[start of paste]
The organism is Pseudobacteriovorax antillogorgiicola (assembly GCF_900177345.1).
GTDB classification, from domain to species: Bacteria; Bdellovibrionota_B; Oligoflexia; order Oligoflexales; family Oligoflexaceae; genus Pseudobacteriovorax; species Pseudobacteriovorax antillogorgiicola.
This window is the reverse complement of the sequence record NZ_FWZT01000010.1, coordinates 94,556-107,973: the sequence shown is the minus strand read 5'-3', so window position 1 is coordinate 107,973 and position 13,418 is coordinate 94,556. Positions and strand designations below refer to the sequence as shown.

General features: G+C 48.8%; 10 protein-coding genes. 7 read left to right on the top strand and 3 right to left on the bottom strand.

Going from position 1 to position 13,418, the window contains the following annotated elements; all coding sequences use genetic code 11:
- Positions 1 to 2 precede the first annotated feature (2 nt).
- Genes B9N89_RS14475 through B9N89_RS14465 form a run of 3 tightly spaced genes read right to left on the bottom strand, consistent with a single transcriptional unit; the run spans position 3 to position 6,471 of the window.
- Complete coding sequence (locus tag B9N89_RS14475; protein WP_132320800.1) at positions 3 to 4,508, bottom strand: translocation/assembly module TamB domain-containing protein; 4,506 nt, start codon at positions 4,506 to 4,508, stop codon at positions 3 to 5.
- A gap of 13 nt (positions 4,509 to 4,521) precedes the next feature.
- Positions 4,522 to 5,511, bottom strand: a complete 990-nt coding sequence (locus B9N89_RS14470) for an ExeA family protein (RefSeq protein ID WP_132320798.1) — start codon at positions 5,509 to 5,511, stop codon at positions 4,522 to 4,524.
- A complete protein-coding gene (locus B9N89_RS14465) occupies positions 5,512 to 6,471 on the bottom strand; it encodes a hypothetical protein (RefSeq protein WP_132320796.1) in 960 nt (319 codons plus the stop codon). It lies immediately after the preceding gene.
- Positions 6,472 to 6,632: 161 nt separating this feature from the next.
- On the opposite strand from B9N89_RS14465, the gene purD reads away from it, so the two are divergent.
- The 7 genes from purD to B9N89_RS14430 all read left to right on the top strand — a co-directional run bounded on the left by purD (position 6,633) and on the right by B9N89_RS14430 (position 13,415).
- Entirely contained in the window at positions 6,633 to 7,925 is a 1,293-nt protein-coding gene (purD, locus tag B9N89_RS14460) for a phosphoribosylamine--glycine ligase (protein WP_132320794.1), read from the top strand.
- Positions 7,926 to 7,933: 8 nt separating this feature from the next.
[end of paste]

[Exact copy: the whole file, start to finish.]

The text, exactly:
The organism is Pseudobacteriovorax antillogorgiicola (assembly GCF_900177345.1).
GTDB classification, from domain to species: Bacteria; Bdellovibrionota_B; Oligoflexia; order Oligoflexales; family Oligoflexaceae; genus Pseudobacteriovorax; species Pseudobacteriovorax antillogorgiicola.
This window is the reverse complement of the sequence record NZ_FWZT01000010.1, coordinates 94,556-107,973: the sequence shown is the minus strand read 5'-3', so window position 1 is coordinate 107,973 and position 13,418 is coordinate 94,556. Positions and strand designations below refer to the sequence as shown.

General features: G+C 48.8%; 10 protein-coding genes. 7 read left to right on the top strand and 3 right to left on the bottom strand.

Going from position 1 to position 13,418, the window contains the following annotated elements; all coding sequences use genetic code 11:
- Positions 1 to 2 precede the first annotated feature (2 nt).
- Genes B9N89_RS14475 through B9N89_RS14465 form a run of 3 tightly spaced genes read right to left on the bottom strand, consistent with a single transcriptional unit; the run spans position 3 to position 6,471 of the window.
- Complete coding sequence (locus tag B9N89_RS14475; protein WP_132320800.1) at positions 3 to 4,508, bottom strand: translocation/assembly module TamB domain-containing protein; 4,506 nt, start codon at positions 4,506 to 4,508, stop codon at positions 3 to 5.
- A gap of 13 nt (positions 4,509 to 4,521) precedes the next feature.
- Positions 4,522 to 5,511, bottom strand: a complete 990-nt coding sequence (locus B9N89_RS14470) for an ExeA family protein (RefSeq protein ID WP_132320798.1) — start codon at positions 5,509 to 5,511, stop codon at positions 4,522 to 4,524.
- A complete protein-coding gene (locus B9N89_RS14465) occupies positions 5,512 to 6,471 on the bottom strand; it encodes a hypothetical protein (RefSeq protein WP_132320796.1) in 960 nt (319 codons plus the stop codon). It lies immediately after the preceding gene.
- Positions 6,472 to 6,632: 161 nt separating this feature from the next.
- On the opposite strand from B9N89_RS14465, the gene purD reads away from it, so the two are divergent.
- The 7 genes from purD to B9N89_RS14430 all read left to right on the top strand — a co-directional run bounded on the left by purD (position 6,633) and on the right by B9N89_RS14430 (position 13,415).
- Entirely contained in the window at positions 6,633 to 7,925 is a 1,293-nt protein-coding gene (purD, locus tag B9N89_RS14460) for a phosphoribosylamine--glycine ligase (protein WP_132320794.1), read from the top strand.
- Positions 7,926 to 7,933: 8 nt separating this feature from the next.